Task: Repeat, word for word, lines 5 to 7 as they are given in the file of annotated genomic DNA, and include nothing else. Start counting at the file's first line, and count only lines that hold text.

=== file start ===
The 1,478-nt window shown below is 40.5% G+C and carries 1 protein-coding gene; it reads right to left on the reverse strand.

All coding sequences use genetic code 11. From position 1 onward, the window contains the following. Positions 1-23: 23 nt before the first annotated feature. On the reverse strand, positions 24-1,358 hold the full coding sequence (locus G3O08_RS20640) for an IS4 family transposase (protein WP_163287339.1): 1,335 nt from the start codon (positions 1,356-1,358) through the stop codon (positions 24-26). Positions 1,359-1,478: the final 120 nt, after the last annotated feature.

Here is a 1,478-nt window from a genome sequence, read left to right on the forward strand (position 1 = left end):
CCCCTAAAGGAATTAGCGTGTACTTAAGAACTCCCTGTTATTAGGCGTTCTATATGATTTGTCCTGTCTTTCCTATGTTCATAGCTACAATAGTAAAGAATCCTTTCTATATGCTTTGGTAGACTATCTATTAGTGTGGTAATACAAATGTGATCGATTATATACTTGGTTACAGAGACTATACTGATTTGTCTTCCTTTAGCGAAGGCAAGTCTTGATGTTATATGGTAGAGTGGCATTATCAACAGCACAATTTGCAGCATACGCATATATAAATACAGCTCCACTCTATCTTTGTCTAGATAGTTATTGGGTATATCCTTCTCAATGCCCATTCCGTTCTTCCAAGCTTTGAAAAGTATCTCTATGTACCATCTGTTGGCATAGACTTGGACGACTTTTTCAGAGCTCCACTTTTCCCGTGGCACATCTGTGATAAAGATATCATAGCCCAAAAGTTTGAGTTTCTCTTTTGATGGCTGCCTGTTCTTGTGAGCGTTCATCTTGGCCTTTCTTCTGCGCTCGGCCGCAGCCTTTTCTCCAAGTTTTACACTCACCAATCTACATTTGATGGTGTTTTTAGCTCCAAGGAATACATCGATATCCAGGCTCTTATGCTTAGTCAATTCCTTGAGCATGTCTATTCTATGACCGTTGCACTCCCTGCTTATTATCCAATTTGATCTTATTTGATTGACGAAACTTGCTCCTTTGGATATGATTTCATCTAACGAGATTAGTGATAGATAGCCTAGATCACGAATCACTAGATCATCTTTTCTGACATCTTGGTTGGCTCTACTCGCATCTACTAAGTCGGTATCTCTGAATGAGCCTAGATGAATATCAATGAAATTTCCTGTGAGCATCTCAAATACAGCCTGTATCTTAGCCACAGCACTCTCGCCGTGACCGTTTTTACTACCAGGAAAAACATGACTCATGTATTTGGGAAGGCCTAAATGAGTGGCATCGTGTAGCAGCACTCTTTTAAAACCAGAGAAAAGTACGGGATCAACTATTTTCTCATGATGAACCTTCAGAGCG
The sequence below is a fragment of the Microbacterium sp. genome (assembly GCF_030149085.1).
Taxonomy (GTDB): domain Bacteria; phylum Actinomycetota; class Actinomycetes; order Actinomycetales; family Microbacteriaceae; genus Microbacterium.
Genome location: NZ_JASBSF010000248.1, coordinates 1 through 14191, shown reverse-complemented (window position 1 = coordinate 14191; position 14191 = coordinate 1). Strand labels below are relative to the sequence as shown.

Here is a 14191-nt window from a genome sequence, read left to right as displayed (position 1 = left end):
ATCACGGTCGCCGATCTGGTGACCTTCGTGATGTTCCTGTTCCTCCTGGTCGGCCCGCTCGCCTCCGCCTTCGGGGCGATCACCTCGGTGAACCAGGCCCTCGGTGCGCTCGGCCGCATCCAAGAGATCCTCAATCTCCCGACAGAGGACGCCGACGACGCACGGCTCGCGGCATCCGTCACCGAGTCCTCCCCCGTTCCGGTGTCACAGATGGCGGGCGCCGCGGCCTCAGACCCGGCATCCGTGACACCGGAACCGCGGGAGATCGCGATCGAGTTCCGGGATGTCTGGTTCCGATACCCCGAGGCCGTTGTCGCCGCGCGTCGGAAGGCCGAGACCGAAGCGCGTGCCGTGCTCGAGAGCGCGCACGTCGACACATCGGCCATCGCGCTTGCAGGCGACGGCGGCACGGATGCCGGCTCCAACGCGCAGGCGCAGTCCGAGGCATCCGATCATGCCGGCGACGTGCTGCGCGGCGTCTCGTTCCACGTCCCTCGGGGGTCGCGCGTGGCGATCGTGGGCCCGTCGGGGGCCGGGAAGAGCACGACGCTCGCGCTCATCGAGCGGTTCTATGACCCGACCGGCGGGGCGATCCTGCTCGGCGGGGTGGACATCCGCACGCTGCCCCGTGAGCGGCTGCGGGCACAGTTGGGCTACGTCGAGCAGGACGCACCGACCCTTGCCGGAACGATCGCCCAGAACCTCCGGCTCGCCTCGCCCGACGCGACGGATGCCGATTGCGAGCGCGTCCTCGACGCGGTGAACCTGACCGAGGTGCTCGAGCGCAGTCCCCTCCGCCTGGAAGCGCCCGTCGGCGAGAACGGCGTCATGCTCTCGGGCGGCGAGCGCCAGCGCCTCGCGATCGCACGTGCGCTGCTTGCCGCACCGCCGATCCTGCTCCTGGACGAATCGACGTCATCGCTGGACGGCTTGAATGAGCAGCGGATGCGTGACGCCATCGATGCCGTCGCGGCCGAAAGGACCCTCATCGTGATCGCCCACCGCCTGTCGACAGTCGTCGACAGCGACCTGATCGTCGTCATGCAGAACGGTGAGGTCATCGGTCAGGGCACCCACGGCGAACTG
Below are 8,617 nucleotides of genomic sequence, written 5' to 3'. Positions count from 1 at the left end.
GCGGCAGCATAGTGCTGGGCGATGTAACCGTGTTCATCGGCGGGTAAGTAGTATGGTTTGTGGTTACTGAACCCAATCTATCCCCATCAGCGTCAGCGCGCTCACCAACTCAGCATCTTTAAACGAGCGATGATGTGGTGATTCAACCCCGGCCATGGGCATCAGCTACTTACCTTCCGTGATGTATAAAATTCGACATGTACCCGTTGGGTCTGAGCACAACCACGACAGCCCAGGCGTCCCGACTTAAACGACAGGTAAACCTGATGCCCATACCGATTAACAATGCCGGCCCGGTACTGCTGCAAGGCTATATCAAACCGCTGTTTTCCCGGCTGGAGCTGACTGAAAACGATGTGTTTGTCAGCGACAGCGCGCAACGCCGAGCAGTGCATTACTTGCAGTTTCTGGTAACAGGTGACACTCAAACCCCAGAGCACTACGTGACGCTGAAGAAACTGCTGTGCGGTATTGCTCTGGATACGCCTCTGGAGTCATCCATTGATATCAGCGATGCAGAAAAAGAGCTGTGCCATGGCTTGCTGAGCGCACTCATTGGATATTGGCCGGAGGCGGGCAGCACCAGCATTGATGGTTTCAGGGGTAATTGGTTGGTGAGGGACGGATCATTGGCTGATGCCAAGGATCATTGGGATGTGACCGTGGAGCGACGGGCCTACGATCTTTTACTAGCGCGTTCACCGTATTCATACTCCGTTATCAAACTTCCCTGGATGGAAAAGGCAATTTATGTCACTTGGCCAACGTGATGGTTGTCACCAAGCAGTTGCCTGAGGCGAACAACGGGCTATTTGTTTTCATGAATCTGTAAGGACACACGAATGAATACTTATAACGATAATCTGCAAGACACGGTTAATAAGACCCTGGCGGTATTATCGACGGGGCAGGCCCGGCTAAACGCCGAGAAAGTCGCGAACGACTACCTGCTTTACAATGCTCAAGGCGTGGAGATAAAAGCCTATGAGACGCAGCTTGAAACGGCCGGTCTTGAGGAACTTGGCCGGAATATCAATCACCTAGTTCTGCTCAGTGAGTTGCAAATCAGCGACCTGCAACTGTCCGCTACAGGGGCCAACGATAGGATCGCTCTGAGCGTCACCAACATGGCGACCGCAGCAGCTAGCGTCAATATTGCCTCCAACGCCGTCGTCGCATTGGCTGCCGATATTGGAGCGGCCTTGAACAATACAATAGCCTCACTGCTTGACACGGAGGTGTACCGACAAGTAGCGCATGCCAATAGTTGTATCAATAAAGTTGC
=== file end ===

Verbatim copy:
The sequence below is a fragment of the Microbacterium sp. genome (assembly GCF_030149085.1).
Taxonomy (GTDB): domain Bacteria; phylum Actinomycetota; class Actinomycetes; order Actinomycetales; family Microbacteriaceae; genus Microbacterium.
Genome location: NZ_JASBSF010000248.1, coordinates 1 through 14191, shown reverse-complemented (window position 1 = coordinate 14191; position 14191 = coordinate 1). Strand labels below are relative to the sequence as shown.